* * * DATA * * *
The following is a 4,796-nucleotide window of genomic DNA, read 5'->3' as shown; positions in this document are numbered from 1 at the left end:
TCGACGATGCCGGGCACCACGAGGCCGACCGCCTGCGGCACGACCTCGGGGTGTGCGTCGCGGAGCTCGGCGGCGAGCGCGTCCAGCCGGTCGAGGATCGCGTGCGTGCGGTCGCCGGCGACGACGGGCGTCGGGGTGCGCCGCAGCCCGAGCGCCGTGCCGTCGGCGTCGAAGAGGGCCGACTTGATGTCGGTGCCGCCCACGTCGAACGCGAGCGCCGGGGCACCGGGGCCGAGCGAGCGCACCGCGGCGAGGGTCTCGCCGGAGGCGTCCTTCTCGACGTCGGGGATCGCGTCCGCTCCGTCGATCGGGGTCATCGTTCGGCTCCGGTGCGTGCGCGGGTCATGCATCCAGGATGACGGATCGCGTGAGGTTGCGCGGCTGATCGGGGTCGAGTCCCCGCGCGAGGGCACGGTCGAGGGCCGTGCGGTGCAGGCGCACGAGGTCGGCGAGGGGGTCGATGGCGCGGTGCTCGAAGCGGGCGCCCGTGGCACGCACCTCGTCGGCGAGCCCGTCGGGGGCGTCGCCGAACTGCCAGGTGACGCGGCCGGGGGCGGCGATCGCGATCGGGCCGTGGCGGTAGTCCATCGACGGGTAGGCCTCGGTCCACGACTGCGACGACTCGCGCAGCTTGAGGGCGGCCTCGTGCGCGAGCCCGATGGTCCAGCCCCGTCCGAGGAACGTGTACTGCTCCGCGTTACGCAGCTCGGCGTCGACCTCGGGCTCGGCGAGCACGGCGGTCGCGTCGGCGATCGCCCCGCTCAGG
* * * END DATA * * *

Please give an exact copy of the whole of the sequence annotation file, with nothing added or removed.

The following is a 4,796-nucleotide window of genomic DNA, read 5'->3' as shown; positions in this document are numbered from 1 at the left end:
TCGACGATGCCGGGCACCACGAGGCCGACCGCCTGCGGCACGACCTCGGGGTGTGCGTCGCGGAGCTCGGCGGCGAGCGCGTCCAGCCGGTCGAGGATCGCGTGCGTGCGGTCGCCGGCGACGACGGGCGTCGGGGTGCGCCGCAGCCCGAGCGCCGTGCCGTCGGCGTCGAAGAGGGCCGACTTGATGTCGGTGCCGCCCACGTCGAACGCGAGCGCCGGGGCACCGGGGCCGAGCGAGCGCACCGCGGCGAGGGTCTCGCCGGAGGCGTCCTTCTCGACGTCGGGGATCGCGTCCGCTCCGTCGATCGGGGTCATCGTTCGGCTCCGGTGCGTGCGCGGGTCATGCATCCAGGATGACGGATCGCGTGAGGTTGCGCGGCTGATCGGGGTCGAGTCCCCGCGCGAGGGCACGGTCGAGGGCCGTGCGGTGCAGGCGCACGAGGTCGGCGAGGGGGTCGATGGCGCGGTGCTCGAAGCGGGCGCCCGTGGCACGCACCTCGTCGGCGAGCCCGTCGGGGGCGTCGCCGAACTGCCAGGTGACGCGGCCGGGGGCGGCGATCGCGATCGGGCCGTGGCGGTAGTCCATCGACGGGTAGGCCTCGGTCCACGACTGCGACGACTCGCGCAGCTTGAGGGCGGCCTCGTGCGCGAGCCCGATGGTCCAGCCCCGTCCGAGGAACGTGTACTGCTCCGCGTTACGCAGCTCGGCGTCGACCTCGGGCTCGGCGAGCACGGCGGTCGCGTCGGCGATCGCCCCGCTCAGG